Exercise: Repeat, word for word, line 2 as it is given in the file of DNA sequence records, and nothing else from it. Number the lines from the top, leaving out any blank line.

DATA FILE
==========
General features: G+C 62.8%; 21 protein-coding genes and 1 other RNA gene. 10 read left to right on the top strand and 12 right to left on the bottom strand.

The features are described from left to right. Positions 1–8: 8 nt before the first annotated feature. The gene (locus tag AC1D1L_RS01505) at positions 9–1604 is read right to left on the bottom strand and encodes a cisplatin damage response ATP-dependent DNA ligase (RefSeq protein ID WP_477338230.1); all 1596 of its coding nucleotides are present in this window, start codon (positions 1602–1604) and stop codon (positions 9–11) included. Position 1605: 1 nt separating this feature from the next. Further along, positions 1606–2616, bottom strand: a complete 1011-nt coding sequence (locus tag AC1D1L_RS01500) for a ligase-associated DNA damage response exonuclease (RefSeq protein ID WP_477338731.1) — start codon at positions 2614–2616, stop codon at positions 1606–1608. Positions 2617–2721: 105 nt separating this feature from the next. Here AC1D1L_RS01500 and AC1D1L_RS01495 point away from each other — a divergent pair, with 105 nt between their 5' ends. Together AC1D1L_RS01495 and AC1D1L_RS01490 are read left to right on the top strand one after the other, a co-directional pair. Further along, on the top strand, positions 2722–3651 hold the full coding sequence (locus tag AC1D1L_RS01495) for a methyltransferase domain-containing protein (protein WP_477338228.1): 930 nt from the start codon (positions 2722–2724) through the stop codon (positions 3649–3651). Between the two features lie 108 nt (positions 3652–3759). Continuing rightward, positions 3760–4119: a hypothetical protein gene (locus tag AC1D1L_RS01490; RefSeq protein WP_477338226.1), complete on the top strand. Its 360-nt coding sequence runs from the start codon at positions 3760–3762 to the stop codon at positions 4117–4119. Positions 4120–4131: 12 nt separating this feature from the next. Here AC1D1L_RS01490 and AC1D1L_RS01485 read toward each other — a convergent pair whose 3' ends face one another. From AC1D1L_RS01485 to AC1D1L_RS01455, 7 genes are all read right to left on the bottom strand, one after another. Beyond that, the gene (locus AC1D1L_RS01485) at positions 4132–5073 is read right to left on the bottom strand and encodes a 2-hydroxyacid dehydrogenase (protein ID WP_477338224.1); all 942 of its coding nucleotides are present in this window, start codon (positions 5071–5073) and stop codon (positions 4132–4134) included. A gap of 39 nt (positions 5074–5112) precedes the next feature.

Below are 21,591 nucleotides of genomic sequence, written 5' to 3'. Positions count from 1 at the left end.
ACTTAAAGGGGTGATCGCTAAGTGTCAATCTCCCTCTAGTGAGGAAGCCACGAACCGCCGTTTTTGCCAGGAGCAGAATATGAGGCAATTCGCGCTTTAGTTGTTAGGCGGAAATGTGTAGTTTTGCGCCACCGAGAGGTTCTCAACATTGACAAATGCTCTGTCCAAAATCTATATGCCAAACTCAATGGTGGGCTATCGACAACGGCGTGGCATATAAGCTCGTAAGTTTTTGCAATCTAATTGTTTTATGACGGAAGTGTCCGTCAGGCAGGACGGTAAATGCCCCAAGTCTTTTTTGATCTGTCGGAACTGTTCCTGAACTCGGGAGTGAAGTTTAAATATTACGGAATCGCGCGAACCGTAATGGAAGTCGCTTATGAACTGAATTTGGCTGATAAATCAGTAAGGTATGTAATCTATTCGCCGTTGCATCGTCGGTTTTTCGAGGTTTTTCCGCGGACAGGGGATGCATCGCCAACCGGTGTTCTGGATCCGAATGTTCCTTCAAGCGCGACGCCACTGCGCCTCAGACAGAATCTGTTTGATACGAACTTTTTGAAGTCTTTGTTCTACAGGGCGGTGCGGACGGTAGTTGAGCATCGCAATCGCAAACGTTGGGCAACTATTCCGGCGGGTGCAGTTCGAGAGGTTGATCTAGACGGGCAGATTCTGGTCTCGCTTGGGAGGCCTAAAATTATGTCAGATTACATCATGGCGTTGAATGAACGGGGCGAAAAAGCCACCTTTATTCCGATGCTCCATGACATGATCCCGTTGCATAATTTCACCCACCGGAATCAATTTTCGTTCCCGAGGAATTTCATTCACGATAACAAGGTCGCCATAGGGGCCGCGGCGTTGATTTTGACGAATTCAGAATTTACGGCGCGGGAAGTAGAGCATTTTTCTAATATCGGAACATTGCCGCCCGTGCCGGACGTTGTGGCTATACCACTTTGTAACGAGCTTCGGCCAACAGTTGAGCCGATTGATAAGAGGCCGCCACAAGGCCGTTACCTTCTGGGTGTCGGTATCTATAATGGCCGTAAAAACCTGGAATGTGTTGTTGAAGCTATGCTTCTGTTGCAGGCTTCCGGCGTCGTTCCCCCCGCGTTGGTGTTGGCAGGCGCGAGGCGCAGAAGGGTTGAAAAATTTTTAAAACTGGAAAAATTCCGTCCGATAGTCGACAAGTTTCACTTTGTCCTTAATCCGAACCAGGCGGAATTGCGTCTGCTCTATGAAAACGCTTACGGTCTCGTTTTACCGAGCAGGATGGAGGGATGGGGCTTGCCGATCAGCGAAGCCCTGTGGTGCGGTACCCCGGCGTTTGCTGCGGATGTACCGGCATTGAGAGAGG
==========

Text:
The features are described from left to right. Positions 1–8: 8 nt before the first annotated feature. The gene (locus tag AC1D1L_RS01505) at positions 9–1604 is read right to left on the bottom strand and encodes a cisplatin damage response ATP-dependent DNA ligase (RefSeq protein ID WP_477338230.1); all 1596 of its coding nucleotides are present in this window, start codon (positions 1602–1604) and stop codon (positions 9–11) included. Position 1605: 1 nt separating this feature from the next. Further along, positions 1606–2616, bottom strand: a complete 1011-nt coding sequence (locus tag AC1D1L_RS01500) for a ligase-associated DNA damage response exonuclease (RefSeq protein ID WP_477338731.1) — start codon at positions 2614–2616, stop codon at positions 1606–1608. Positions 2617–2721: 105 nt separating this feature from the next. Here AC1D1L_RS01500 and AC1D1L_RS01495 point away from each other — a divergent pair, with 105 nt between their 5' ends. Together AC1D1L_RS01495 and AC1D1L_RS01490 are read left to right on the top strand one after the other, a co-directional pair. Further along, on the top strand, positions 2722–3651 hold the full coding sequence (locus tag AC1D1L_RS01495) for a methyltransferase domain-containing protein (protein WP_477338228.1): 930 nt from the start codon (positions 2722–2724) through the stop codon (positions 3649–3651). Between the two features lie 108 nt (positions 3652–3759). Continuing rightward, positions 3760–4119: a hypothetical protein gene (locus tag AC1D1L_RS01490; RefSeq protein WP_477338226.1), complete on the top strand. Its 360-nt coding sequence runs from the start codon at positions 3760–3762 to the stop codon at positions 4117–4119. Positions 4120–4131: 12 nt separating this feature from the next. Here AC1D1L_RS01490 and AC1D1L_RS01485 read toward each other — a convergent pair whose 3' ends face one another. From AC1D1L_RS01485 to AC1D1L_RS01455, 7 genes are all read right to left on the bottom strand, one after another. Beyond that, the gene (locus AC1D1L_RS01485) at positions 4132–5073 is read right to left on the bottom strand and encodes a 2-hydroxyacid dehydrogenase (protein ID WP_477338224.1); all 942 of its coding nucleotides are present in this window, start codon (positions 5071–5073) and stop codon (positions 4132–4134) included. A gap of 39 nt (positions 5074–5112) precedes the next feature.